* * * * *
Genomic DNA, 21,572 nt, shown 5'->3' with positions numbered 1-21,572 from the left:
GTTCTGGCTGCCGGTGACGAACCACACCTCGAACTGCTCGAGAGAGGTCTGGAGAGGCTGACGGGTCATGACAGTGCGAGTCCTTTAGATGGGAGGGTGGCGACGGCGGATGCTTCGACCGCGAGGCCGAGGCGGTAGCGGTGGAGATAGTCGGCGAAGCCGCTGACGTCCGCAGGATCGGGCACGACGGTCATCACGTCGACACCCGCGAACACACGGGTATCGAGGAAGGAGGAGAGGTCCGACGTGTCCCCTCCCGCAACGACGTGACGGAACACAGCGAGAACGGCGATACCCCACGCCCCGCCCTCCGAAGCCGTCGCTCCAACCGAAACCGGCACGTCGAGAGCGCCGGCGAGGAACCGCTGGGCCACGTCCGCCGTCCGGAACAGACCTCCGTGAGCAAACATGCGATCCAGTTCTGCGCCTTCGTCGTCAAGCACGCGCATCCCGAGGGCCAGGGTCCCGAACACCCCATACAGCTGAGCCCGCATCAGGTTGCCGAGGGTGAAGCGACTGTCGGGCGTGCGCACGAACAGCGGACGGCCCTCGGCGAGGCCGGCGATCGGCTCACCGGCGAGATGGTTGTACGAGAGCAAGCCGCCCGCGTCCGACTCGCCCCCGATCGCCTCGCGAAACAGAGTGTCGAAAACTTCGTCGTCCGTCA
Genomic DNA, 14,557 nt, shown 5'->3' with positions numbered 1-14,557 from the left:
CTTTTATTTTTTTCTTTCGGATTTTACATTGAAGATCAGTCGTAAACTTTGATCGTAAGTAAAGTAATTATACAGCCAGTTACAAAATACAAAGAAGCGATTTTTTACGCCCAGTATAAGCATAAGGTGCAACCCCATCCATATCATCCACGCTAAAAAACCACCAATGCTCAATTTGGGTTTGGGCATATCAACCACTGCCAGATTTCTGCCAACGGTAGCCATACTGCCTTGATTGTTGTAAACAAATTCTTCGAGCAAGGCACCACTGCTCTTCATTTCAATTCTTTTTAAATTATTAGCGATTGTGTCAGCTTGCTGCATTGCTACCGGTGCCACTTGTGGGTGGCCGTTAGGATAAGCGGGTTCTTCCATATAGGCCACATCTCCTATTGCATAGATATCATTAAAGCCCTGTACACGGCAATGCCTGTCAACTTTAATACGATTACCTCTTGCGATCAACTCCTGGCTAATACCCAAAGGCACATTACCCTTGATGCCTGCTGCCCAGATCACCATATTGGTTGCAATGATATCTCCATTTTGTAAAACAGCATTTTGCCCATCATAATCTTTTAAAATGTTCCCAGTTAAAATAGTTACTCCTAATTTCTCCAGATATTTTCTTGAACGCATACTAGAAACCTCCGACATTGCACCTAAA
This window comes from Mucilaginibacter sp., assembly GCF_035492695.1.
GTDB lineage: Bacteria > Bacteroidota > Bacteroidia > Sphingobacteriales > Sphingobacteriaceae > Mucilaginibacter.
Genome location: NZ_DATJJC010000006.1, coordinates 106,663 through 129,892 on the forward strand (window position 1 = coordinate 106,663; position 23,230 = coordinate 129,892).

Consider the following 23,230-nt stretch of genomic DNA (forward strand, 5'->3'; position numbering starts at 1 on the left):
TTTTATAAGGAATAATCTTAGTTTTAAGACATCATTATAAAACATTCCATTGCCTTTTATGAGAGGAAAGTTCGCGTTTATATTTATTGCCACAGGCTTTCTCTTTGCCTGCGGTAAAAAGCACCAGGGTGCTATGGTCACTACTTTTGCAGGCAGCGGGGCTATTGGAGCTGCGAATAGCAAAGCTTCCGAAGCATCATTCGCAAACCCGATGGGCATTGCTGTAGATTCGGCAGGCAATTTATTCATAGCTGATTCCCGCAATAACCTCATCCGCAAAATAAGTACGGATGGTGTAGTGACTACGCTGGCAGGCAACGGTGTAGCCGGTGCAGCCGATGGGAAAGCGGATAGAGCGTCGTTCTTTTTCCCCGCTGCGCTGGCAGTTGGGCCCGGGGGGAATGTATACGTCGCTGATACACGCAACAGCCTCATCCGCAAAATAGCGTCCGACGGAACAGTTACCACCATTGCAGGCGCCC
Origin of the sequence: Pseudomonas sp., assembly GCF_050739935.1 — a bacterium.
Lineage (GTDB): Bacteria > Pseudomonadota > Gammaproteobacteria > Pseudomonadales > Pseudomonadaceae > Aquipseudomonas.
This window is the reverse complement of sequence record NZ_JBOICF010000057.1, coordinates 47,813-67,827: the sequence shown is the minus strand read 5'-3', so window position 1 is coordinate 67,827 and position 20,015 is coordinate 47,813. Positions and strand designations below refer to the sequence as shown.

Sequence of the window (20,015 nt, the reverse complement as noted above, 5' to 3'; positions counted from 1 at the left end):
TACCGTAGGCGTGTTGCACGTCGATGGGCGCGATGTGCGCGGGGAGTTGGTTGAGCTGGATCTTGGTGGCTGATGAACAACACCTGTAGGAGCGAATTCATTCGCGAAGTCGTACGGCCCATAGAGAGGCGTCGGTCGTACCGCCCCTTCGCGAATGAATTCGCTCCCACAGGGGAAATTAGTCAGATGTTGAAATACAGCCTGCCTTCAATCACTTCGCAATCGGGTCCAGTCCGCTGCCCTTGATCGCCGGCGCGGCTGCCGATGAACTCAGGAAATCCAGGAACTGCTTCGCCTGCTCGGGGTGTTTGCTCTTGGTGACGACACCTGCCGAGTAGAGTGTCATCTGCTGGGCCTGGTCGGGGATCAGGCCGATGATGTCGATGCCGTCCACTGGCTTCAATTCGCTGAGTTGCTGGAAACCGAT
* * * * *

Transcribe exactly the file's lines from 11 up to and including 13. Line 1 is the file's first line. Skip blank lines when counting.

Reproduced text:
Lineage (GTDB): Bacteria > Pseudomonadota > Gammaproteobacteria > Pseudomonadales > Pseudomonadaceae > Aquipseudomonas.
This window is the reverse complement of sequence record NZ_JBOICF010000057.1, coordinates 47,813-67,827: the sequence shown is the minus strand read 5'-3', so window position 1 is coordinate 67,827 and position 20,015 is coordinate 47,813. Positions and strand designations below refer to the sequence as shown.

Sequence of the window (20,015 nt, the reverse complement as noted above, 5' to 3'; positions counted from 1 at the left end):